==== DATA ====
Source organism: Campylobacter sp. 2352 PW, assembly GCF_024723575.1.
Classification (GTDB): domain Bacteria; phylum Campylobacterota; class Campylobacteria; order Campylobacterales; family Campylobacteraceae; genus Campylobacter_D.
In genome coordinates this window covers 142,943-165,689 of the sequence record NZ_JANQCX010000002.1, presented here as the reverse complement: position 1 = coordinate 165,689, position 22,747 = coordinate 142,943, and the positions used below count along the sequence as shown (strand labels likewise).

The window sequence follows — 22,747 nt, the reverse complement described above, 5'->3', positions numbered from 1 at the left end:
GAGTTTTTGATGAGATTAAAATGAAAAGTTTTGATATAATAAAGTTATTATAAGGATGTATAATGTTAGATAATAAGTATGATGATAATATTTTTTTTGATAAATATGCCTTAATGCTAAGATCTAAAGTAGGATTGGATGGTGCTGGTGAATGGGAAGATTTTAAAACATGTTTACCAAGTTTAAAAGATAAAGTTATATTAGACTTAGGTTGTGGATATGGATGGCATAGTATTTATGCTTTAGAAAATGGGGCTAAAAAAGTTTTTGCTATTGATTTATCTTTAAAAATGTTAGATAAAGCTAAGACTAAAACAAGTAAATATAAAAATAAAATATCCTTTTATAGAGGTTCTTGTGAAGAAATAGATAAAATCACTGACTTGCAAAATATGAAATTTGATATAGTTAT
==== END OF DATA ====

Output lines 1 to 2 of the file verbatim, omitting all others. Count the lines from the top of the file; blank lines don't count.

Source organism: Campylobacter sp. 2352 PW, assembly GCF_024723575.1.
Classification (GTDB): domain Bacteria; phylum Campylobacterota; class Campylobacteria; order Campylobacterales; family Campylobacteraceae; genus Campylobacter_D.